|Fig 4: Time-frequency analysis applied to the cases of sound and damaged specimens.|
Figure 4 presents the comparison between the analysis carried out on the 24 kHz central frequency ultrasonic signals transmitted through the sound and damaged specimens for the four noticeable points defined above. The scale of frequencies is inverted in the image.
The observations confirm those made previously. The additional content of the time-frequency analysis lies in the temporal distribution of the data for each frequency.
In the sound specimens, the high frequency amplitude increases. Bridges ensure a better transmission of the waves. The latter meet with more potential diffusers. The reflections are multiplied and the courses of these high frequencies become complex. These waves lose their coherence with the initial signal and their arrival on the receiver transducer is broadly expanded over time.
In the damaged specimens, it is clear that the low frequencies are prominent at the age of 30 days when the cracks have developed. The high frequencies propagation is then interrupted by the presence of cracks that are diffusers with important dimensions. These cracks are in a position to diffuse the lowest frequencies and the duration of their presence in the signal increases according to a process similar to the once described above. At the age of 80 days, the diffusers are filled up with gels and all the frequencies recover their previous transfer conditions.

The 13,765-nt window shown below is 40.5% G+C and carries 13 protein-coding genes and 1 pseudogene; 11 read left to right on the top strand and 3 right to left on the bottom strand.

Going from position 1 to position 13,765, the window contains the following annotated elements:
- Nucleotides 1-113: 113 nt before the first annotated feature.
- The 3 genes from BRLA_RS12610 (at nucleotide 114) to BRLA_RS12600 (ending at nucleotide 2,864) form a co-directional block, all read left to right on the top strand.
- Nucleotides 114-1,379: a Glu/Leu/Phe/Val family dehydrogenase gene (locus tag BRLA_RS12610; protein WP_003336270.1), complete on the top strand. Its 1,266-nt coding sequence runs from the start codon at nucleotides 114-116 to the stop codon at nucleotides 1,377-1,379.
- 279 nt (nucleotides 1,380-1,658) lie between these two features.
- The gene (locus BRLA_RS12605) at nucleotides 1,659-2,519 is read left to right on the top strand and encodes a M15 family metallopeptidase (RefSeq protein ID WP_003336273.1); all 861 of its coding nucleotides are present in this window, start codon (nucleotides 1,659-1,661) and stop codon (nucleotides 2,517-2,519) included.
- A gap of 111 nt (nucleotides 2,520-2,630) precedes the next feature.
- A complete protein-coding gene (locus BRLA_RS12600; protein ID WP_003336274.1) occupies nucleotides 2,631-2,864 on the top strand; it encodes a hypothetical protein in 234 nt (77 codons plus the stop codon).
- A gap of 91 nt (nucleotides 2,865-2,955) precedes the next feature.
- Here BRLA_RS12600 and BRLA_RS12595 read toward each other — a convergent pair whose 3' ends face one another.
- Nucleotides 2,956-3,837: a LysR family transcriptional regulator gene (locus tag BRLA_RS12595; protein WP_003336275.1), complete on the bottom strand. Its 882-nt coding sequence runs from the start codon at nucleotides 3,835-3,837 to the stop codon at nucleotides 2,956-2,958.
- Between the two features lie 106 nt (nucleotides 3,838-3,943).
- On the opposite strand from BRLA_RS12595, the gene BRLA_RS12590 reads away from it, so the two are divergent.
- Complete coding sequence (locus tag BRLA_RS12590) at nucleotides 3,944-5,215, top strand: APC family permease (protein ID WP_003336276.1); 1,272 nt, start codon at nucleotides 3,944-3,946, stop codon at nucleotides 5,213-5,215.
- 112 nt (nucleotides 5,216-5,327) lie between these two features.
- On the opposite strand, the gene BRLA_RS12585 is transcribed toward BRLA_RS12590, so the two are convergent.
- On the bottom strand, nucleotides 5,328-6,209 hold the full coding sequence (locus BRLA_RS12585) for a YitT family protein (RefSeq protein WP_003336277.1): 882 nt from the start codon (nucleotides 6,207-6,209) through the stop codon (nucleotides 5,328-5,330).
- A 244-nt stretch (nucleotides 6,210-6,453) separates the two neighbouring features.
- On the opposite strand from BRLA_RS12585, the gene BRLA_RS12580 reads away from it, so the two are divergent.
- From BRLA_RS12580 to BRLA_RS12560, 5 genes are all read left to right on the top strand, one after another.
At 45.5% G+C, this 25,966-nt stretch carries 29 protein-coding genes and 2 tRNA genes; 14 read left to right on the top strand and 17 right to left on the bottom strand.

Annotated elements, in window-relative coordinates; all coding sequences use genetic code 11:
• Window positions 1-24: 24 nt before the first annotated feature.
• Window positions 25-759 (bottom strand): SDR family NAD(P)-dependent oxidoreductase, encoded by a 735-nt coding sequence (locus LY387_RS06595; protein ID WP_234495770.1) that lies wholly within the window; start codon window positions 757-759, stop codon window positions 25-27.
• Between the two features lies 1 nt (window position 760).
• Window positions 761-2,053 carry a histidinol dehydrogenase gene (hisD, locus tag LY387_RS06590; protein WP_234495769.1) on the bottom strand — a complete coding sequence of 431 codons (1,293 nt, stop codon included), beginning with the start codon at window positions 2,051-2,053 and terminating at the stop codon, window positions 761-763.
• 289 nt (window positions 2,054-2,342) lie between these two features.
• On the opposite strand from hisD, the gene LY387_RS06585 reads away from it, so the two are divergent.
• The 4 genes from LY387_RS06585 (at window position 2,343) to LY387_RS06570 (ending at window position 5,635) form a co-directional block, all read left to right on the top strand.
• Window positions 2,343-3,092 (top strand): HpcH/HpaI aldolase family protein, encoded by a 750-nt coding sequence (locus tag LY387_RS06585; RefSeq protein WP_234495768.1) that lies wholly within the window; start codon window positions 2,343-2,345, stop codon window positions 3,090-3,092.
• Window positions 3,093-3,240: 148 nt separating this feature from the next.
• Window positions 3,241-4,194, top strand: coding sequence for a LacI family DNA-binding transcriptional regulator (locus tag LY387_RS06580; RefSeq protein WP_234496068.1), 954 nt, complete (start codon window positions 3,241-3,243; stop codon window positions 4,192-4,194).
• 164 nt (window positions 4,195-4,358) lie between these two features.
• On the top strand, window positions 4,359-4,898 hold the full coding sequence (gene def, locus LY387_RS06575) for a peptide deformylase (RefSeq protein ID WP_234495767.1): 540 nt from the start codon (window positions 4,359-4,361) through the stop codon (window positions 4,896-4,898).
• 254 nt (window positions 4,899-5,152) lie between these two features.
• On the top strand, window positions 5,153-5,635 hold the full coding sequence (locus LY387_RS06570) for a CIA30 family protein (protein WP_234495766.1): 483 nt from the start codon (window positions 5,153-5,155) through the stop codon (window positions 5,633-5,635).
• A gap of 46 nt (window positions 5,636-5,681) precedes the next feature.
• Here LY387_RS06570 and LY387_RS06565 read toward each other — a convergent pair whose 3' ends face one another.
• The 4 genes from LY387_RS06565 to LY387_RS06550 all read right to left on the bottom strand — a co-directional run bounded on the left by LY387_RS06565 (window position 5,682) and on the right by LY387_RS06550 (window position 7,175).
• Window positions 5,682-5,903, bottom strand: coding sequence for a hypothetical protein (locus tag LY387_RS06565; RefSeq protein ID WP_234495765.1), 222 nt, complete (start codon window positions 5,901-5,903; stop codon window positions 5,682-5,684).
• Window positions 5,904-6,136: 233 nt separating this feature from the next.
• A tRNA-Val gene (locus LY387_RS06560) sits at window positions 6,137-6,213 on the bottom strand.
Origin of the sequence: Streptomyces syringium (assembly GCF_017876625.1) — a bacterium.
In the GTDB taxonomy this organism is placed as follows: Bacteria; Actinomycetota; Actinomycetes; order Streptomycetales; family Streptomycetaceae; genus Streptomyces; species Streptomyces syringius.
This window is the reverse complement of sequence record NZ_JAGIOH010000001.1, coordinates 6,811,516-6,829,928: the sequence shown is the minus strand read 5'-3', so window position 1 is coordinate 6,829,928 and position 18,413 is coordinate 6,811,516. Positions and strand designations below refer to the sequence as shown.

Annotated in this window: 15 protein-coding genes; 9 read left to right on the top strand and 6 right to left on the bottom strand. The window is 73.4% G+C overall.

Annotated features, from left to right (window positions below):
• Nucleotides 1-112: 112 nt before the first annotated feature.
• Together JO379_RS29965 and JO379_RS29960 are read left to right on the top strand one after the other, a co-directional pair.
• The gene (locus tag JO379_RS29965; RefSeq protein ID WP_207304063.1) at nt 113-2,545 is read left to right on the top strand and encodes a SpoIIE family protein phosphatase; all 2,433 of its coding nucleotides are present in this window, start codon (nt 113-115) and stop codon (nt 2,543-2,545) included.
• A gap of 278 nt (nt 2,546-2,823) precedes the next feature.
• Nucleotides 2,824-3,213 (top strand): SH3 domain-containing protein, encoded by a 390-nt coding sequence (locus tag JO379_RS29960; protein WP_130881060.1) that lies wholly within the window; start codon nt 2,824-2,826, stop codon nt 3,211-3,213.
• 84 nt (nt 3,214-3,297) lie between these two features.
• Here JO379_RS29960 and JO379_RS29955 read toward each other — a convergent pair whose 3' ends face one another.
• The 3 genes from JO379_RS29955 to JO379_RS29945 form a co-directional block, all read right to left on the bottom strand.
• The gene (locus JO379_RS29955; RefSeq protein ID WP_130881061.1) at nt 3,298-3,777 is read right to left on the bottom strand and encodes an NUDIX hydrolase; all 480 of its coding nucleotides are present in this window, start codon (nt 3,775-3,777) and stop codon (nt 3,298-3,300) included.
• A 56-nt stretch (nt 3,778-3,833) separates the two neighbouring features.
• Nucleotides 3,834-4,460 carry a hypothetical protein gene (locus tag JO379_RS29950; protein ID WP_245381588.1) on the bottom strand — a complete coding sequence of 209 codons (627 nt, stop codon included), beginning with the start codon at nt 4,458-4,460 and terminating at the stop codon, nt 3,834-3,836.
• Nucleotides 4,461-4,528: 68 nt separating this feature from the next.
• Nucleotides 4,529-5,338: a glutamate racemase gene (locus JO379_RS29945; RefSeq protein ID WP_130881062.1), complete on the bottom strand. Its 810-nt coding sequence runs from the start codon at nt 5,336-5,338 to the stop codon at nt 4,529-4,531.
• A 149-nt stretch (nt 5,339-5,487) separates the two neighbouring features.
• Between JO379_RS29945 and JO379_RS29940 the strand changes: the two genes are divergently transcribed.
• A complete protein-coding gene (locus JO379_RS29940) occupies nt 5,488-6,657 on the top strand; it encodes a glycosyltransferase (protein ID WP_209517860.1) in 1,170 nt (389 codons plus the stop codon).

The time - frequency analysis permits to study the whole of the acoustic parameters of the ultrasonic signals simultaneously. It allows namely to bring out the lengthening or shortening of the transmission duration for each frequency which may be linked to the attenuation phenomena and hence to the size and density of the diffusers present in the material.
The analysis of the time - frequency images brings about additional data as compared to the two previous parameters. The temporal distribution of the presence of a known frequency in the ultrasonic signal may be considered as an additional ultrasonic indicator. It is then conceivable to appreciate diffusion and attenuation. A previous processing such as deconvolution may be exploited prior to the time-frequency analysis.
In the case of the in situ measure, the accuracy of the covered distance is no more an essential parameter if we work with time-frequency analysis. The acquisition of a signal, be it transmitted or reflected, may be sufficient. We do not measure the velocity.
In the case of the absence of echoes, it is even possible to consider working from backscattered waves.